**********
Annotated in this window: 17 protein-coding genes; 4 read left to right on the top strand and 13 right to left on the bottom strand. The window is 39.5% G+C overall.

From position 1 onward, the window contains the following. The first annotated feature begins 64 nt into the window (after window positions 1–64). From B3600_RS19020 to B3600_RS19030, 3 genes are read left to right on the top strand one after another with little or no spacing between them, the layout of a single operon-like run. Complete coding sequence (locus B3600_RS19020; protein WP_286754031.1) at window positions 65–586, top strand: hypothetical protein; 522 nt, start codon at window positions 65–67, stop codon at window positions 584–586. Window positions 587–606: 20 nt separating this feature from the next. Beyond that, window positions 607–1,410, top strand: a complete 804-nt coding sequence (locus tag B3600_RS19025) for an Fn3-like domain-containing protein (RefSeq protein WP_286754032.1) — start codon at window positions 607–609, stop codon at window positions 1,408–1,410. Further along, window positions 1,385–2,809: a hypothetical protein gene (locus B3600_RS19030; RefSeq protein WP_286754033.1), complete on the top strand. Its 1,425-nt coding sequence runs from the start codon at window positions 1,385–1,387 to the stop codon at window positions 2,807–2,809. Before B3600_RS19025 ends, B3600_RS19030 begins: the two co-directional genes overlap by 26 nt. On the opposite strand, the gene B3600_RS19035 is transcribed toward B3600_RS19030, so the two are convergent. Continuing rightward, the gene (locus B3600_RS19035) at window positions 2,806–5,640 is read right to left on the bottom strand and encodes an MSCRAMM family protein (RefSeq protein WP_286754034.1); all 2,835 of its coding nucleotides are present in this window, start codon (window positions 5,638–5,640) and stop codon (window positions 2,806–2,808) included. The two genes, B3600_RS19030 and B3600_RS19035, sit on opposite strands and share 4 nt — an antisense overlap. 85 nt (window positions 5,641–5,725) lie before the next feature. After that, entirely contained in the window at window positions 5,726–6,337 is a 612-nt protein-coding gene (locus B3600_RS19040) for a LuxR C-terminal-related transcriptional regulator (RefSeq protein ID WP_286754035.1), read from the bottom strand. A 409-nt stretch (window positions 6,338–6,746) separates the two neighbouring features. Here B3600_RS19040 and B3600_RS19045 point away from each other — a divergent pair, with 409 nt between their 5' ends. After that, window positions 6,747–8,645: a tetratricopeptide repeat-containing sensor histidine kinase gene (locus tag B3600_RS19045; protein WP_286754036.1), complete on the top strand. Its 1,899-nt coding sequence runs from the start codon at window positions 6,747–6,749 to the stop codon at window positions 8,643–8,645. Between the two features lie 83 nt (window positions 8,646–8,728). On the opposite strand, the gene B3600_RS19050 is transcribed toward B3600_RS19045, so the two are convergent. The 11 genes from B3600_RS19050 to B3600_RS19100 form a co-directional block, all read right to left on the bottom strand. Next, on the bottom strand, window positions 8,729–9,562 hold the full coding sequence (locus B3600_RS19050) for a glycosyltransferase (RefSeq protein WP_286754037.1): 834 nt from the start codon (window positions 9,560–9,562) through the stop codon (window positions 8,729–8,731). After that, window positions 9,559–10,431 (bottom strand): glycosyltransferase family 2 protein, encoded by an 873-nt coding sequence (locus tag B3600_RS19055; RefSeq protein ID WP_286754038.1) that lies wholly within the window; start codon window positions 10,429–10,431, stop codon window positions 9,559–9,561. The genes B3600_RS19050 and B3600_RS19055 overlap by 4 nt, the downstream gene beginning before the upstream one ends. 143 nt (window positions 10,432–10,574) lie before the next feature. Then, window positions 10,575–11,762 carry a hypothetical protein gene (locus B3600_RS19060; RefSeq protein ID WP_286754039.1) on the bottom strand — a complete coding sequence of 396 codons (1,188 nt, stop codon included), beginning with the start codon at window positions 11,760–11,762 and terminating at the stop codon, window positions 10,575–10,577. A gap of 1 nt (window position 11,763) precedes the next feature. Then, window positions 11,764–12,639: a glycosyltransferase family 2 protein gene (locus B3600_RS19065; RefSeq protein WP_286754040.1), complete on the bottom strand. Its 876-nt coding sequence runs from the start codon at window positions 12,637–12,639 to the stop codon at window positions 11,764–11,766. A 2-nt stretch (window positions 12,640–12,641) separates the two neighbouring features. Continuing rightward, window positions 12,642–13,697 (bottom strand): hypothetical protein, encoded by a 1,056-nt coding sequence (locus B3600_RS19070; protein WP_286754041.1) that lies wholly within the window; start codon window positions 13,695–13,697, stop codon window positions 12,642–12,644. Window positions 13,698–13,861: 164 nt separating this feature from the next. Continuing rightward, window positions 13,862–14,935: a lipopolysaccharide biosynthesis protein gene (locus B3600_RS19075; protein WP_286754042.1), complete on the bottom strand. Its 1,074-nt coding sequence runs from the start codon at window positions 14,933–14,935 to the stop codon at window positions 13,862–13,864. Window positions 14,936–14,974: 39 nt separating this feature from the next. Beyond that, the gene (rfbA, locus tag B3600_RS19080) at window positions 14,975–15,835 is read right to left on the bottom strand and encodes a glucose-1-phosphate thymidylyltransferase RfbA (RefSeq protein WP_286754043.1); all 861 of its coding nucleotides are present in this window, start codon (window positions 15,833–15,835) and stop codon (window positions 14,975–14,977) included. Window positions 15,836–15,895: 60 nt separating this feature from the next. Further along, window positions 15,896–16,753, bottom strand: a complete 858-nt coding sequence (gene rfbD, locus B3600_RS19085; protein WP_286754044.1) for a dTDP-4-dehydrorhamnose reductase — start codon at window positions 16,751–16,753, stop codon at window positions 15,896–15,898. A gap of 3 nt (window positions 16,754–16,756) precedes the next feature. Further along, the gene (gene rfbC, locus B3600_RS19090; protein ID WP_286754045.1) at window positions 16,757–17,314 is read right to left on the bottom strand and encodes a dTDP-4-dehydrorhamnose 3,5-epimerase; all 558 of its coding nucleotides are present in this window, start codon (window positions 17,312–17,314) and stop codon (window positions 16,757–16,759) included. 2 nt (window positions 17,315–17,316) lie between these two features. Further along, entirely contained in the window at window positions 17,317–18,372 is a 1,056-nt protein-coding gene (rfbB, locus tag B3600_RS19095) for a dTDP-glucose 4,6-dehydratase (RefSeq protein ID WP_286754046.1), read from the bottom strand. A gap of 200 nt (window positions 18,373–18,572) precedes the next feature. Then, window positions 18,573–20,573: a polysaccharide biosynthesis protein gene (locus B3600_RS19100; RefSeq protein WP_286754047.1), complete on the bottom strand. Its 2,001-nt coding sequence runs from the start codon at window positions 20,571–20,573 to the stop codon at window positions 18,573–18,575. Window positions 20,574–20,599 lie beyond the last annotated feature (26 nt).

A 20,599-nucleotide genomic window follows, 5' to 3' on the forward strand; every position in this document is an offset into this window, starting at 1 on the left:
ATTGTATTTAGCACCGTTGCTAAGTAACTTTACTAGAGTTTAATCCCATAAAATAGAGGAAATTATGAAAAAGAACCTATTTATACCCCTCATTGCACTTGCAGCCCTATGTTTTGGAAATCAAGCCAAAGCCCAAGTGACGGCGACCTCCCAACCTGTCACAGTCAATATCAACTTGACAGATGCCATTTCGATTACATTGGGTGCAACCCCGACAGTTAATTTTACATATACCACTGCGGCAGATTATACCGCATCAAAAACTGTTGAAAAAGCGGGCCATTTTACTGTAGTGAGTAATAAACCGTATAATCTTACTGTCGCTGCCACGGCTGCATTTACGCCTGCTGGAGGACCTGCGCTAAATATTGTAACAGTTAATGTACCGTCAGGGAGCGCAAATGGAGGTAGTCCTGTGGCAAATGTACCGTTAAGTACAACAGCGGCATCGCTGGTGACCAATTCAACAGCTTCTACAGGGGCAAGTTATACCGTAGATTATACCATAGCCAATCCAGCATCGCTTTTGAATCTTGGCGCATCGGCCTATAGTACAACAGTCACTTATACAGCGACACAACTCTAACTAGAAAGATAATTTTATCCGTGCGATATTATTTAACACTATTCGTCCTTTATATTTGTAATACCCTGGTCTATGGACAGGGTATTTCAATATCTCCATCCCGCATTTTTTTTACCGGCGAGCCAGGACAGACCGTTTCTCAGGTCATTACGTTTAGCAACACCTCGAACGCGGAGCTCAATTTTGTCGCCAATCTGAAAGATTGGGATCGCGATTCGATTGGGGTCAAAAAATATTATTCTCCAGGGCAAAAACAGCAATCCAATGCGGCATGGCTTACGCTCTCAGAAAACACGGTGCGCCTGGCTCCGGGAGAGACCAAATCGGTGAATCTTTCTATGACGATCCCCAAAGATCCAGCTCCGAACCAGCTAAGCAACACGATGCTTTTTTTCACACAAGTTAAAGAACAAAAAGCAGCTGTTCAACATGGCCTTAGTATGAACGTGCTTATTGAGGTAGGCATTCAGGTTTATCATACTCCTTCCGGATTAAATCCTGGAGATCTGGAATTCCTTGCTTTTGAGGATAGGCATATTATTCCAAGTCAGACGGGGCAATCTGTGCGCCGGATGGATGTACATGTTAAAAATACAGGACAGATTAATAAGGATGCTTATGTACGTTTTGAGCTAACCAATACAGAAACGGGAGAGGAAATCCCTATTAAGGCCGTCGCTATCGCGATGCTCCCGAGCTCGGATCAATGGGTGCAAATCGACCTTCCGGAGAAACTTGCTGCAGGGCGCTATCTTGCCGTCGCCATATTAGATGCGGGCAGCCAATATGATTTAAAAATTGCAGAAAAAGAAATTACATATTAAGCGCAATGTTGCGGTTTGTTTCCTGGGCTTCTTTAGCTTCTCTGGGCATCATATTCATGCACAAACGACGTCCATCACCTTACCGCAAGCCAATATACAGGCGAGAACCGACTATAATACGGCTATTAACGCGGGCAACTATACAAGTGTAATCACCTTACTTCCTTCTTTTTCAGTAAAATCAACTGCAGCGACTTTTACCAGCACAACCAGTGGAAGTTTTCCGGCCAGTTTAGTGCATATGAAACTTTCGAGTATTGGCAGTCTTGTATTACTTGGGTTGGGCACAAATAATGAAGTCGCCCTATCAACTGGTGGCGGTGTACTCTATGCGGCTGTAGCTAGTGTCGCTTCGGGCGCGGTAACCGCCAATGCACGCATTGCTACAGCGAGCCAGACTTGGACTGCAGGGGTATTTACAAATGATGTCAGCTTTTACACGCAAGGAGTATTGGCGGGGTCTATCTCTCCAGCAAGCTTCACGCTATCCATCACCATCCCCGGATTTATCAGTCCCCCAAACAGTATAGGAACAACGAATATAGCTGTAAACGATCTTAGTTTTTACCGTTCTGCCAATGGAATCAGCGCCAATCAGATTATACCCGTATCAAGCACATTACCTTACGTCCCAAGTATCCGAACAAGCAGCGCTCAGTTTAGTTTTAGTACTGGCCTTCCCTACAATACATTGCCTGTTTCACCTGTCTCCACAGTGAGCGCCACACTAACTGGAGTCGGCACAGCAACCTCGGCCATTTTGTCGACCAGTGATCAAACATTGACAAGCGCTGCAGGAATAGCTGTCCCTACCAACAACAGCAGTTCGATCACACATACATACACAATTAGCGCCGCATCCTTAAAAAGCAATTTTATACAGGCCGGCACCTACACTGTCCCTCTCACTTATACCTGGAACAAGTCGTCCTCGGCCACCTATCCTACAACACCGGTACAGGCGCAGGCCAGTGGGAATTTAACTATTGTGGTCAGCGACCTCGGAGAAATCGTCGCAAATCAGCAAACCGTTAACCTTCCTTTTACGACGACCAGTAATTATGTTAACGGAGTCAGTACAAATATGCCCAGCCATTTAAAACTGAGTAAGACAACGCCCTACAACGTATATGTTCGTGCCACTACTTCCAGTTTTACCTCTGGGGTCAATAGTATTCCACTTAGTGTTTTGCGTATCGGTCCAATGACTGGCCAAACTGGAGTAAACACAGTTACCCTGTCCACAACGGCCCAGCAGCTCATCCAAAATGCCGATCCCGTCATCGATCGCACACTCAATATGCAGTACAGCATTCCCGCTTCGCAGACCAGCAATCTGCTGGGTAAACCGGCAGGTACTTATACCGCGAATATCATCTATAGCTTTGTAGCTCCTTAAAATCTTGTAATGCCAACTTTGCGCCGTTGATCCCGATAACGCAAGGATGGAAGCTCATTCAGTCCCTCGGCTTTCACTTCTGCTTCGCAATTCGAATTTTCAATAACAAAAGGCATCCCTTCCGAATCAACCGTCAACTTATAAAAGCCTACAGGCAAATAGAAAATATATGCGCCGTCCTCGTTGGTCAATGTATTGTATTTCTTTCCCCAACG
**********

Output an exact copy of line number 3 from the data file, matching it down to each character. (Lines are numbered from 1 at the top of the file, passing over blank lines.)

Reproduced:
A 20,599-nucleotide genomic window follows, 5' to 3' on the forward strand; every position in this document is an offset into this window, starting at 1 on the left: